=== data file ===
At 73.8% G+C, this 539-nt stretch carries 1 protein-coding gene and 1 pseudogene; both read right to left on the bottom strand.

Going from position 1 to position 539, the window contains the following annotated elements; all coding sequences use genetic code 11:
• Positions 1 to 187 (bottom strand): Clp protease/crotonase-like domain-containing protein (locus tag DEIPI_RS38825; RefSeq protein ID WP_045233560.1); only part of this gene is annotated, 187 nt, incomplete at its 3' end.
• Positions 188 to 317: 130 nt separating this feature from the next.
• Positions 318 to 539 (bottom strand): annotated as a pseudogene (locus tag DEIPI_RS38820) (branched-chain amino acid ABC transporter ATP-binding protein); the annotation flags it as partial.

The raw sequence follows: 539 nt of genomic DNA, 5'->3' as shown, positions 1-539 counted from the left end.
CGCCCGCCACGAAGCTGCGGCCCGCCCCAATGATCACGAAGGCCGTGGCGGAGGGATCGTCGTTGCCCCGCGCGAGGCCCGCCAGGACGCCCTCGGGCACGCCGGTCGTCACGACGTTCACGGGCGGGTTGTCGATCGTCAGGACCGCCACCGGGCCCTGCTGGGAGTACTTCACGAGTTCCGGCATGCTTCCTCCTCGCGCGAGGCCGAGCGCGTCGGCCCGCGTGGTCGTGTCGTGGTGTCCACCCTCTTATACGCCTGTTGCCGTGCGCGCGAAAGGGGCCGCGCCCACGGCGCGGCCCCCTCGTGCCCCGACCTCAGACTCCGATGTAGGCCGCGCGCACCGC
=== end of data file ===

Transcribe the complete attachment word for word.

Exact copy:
At 73.8% G+C, this 539-nt stretch carries 1 protein-coding gene and 1 pseudogene; both read right to left on the bottom strand.

Going from position 1 to position 539, the window contains the following annotated elements; all coding sequences use genetic code 11:
• Positions 1 to 187 (bottom strand): Clp protease/crotonase-like domain-containing protein (locus tag DEIPI_RS38825; RefSeq protein ID WP_045233560.1); only part of this gene is annotated, 187 nt, incomplete at its 3' end.
• Positions 188 to 317: 130 nt separating this feature from the next.
• Positions 318 to 539 (bottom strand): annotated as a pseudogene (locus tag DEIPI_RS38820) (branched-chain amino acid ABC transporter ATP-binding protein); the annotation flags it as partial.

The raw sequence follows: 539 nt of genomic DNA, 5'->3' as shown, positions 1-539 counted from the left end.
CGCCCGCCACGAAGCTGCGGCCCGCCCCAATGATCACGAAGGCCGTGGCGGAGGGATCGTCGTTGCCCCGCGCGAGGCCCGCCAGGACGCCCTCGGGCACGCCGGTCGTCACGACGTTCACGGGCGGGTTGTCGATCGTCAGGACCGCCACCGGGCCCTGCTGGGAGTACTTCACGAGTTCCGGCATGCTTCCTCCTCGCGCGAGGCCGAGCGCGTCGGCCCGCGTGGTCGTGTCGTGGTGTCCACCCTCTTATACGCCTGTTGCCGTGCGCGCGAAAGGGGCCGCGCCCACGGCGCGGCCCCCTCGTGCCCCGACCTCAGACTCCGATGTAGGCCGCGCGCACCGC